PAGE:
What if there was copy at the bottom that read: “His grandfather left him a great inheritance. Discover yours at St. Matthews” and was the copy for attending a local church?  That would work fantastically well, and it would pick up on each of the questions we might have. It’s copy that answers our questions, it’s copy that allows us to tell the story ourselves, because it matches with the things we naturally wonder about.

For marketers this puts a great burden on the quality of the images, and it requires us to ask the question “what do they see and what do they wonder?” about our audience. For example, a devout atheist might see this and wonder:

  • I wonder when he will grow up and get into Kant and Dawkins.
  • I wonder who gave him that to read?
  • I wonder what he is going to do with all the sex and violence he is reading about? It looks like he might be in the song of songs after all.

Then you have to change the copy to match the image. “Full of sex, violence and lies. #BanTheBible” Okay, honestly I’m having trouble coming up with good copy for an atheist audience, but you see where I am going.

The first routine of learning is extraordinarily powerful for coming to one’s own judgments about a deep, big-picture questions. For example, how do you get a group of 5th graders to talk about what do international children’s rights look like? First, show a picture, then ask the questions. What do you see? What do you wonder?

This routine is also powerful for discovery and priming the mind and helping it ask the questions that ready it for an answer. This means that the audience is ready and prepped to discover something big–they have already made mental space in their minds for the question you are about to ask. If we are looking at a cell membrane, the teacher can more effectively ask, “what do you see,” and then ask, “what do you wonder the function of this cell might be? What do you think these purple structures are?”

Perhaps the best location for this kind of advertising is places where your eyes tend to wander and gaze on things for a while. For example, in the inside of a subway someone will tend to zone out and look at the posters. If the image and text is engaging for them, then they will naturally start to ask questions. However, they may need some guidance and you may have to literally ask “what do you wonder?” If the image is clear enough, you will be able to simply add some guiding copy that starts to answer questions and ask more questions.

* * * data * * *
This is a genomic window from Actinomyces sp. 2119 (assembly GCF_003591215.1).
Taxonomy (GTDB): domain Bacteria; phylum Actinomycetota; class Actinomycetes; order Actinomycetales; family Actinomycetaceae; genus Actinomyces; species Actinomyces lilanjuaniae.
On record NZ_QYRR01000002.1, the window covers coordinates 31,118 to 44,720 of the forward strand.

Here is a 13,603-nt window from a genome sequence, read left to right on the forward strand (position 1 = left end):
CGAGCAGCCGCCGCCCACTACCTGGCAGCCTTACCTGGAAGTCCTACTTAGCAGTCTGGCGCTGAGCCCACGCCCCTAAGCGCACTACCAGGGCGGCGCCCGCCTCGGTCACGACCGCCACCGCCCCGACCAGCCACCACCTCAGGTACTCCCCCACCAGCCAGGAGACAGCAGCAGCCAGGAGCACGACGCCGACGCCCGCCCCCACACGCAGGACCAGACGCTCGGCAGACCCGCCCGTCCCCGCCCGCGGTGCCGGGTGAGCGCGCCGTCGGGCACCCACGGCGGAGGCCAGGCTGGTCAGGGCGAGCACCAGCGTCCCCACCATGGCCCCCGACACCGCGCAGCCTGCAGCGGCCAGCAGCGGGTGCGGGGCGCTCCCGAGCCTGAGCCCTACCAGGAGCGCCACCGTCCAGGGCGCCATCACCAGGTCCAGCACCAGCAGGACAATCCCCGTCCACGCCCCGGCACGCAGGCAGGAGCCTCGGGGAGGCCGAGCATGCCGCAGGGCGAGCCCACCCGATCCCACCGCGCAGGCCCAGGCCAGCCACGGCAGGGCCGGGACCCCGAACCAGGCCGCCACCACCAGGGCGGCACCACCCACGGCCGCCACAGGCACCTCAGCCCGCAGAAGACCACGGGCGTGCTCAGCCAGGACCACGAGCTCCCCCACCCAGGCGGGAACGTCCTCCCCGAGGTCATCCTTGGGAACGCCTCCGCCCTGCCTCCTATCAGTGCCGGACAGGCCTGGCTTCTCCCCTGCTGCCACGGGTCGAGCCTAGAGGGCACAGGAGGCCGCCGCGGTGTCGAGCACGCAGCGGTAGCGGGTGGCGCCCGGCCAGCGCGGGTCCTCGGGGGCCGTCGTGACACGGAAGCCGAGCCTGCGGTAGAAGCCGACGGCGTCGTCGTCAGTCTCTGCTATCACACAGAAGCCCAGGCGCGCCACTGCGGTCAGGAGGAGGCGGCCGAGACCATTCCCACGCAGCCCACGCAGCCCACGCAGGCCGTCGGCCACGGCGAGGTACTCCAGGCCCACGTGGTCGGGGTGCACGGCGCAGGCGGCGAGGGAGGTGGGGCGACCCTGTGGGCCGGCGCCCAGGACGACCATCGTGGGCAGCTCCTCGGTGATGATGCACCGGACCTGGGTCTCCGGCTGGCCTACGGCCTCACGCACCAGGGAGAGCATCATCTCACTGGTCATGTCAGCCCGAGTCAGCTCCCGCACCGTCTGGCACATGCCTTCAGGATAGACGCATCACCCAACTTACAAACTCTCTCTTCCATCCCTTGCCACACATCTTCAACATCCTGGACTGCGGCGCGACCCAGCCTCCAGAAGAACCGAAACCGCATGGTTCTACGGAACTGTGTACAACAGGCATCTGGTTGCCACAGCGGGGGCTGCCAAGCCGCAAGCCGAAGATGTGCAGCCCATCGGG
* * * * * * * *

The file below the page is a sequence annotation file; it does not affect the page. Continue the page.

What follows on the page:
Making Information Unforgettable: the Routines of Learning

How do you make information completely unforgettable?

I’m talking “in 1492 Columbus sailed the ocean blue” kind of unforgettable. In a world where attention and being memorable matters more each day, how do you stand out?

Let’s take a look at this psychologically: when the brain is confronted with new information, it has to digest that new information somehow, it has to “learn” something. Learning Astrophysics? Physiology? How to wear a tie? What is the nature of reality? You have to start digging into these immense topics with some kind of cognitive tool, otherwise it’s just a flash that you forget–kind of like the majority of interruption marketing that we see.

Only when the brain starts to “learn” something can it remember something. Let that sink in. Unless your marketing is actually “teaching” the brain something, it will not stick. In essence, by “teaching” the brain something, you are earning psychological permission to take up space in the neural networks of your students. Effective teachers, by profession, are those that promote the greatest amount of learning. They have become masters of helping our subconscious digest information quickly and turn it into actionable, memorable and concrete information. By contrast, ineffective teachers spend most of their time is spent saying, “pay attention.” And no, students really aren’t going to respond to that request.

So what are is the cognitive trick to making information completely unforgettable? There are only three, so it’s easy to remember. These are called the routines of learning. That is to say, they are the cognitive processes that help us digest new information and make it extraordinarily memorable. Over the next couple of days I’m going to write about how to use each of them in our marketing. They are:

  • I see; I wonder
  • Compare and contrast
  • The parts and the whole

They don’t have a lot of meaning just yet, but I guarantee that you will find them very powerful in the coming weeks.

FYI, this blog post was inspired by what Harvard Scholars have done as part of the Visible Thinking project, so I must give them their due credit.